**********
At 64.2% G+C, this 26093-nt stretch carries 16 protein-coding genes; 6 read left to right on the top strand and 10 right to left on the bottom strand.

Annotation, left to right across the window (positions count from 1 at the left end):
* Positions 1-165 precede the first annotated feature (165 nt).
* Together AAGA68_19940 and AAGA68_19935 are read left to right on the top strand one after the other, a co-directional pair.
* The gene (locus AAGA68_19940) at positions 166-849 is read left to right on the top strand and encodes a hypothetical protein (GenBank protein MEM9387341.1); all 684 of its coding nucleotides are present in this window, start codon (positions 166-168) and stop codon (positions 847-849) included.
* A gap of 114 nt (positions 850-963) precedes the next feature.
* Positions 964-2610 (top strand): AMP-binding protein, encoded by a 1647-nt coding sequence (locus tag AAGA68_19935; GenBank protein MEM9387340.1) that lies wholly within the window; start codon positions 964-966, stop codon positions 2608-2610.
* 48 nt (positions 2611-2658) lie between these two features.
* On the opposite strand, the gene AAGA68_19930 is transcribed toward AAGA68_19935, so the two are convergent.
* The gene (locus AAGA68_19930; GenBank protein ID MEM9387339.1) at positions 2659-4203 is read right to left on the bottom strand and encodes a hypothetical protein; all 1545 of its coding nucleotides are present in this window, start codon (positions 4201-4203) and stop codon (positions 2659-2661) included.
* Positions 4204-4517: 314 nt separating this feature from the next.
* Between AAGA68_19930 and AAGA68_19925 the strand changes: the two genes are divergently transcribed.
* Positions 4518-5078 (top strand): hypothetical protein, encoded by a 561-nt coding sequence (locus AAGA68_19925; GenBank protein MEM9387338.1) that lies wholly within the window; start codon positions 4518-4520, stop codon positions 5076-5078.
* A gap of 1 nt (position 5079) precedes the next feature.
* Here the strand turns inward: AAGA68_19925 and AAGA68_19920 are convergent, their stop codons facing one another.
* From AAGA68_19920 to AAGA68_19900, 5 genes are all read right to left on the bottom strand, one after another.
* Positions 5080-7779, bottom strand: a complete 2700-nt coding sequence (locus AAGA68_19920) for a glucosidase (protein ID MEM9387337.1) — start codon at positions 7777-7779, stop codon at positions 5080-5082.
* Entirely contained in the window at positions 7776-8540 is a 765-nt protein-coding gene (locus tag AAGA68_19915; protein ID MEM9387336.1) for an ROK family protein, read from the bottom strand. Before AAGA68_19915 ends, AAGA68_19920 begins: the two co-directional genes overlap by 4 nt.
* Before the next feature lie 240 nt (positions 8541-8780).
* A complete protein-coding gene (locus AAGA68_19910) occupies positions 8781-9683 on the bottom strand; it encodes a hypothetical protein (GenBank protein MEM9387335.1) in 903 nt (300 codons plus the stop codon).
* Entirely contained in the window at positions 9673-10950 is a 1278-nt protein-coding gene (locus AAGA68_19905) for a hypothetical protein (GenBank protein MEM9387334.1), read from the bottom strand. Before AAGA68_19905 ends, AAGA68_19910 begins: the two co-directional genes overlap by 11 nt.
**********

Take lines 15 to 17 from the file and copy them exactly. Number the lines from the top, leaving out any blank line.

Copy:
* Here the strand turns inward: AAGA68_19925 and AAGA68_19920 are convergent, their stop codons facing one another.
* From AAGA68_19920 to AAGA68_19900, 5 genes are all read right to left on the bottom strand, one after another.
* Positions 5080-7779, bottom strand: a complete 2700-nt coding sequence (locus AAGA68_19920) for a glucosidase (protein ID MEM9387337.1) — start codon at positions 7777-7779, stop codon at positions 5080-5082.